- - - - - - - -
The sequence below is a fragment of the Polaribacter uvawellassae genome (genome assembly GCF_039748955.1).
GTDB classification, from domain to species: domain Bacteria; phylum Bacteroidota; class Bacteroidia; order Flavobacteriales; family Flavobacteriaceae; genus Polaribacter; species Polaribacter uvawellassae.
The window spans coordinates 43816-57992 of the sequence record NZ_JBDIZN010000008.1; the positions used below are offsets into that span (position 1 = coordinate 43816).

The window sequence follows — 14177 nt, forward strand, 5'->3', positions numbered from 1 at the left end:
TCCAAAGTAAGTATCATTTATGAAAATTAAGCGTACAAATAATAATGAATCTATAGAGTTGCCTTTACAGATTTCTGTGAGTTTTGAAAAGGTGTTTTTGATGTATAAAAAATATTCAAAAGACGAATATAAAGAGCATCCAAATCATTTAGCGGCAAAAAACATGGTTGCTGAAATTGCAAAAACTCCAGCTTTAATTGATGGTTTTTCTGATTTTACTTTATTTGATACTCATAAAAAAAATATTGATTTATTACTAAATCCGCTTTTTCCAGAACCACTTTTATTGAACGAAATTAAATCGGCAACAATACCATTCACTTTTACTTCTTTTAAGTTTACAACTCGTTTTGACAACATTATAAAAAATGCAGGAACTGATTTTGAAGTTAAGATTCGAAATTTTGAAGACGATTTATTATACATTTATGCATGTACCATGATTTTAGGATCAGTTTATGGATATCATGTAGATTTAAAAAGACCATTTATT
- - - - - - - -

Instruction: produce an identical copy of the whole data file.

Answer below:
The sequence below is a fragment of the Polaribacter uvawellassae genome (genome assembly GCF_039748955.1).
GTDB classification, from domain to species: domain Bacteria; phylum Bacteroidota; class Bacteroidia; order Flavobacteriales; family Flavobacteriaceae; genus Polaribacter; species Polaribacter uvawellassae.
The window spans coordinates 43816-57992 of the sequence record NZ_JBDIZN010000008.1; the positions used below are offsets into that span (position 1 = coordinate 43816).

The window sequence follows — 14177 nt, forward strand, 5'->3', positions numbered from 1 at the left end:
TCCAAAGTAAGTATCATTTATGAAAATTAAGCGTACAAATAATAATGAATCTATAGAGTTGCCTTTACAGATTTCTGTGAGTTTTGAAAAGGTGTTTTTGATGTATAAAAAATATTCAAAAGACGAATATAAAGAGCATCCAAATCATTTAGCGGCAAAAAACATGGTTGCTGAAATTGCAAAAACTCCAGCTTTAATTGATGGTTTTTCTGATTTTACTTTATTTGATACTCATAAAAAAAATATTGATTTATTACTAAATCCGCTTTTTCCAGAACCACTTTTATTGAACGAAATTAAATCGGCAACAATACCATTCACTTTTACTTCTTTTAAGTTTACAACTCGTTTTGACAACATTATAAAAAATGCAGGAACTGATTTTGAAGTTAAGATTCGAAATTTTGAAGACGATTTATTATACATTTATGCATGTACCATGATTTTAGGATCAGTTTATGGATATCATGTAGATTTAAAAAGACCATTTATT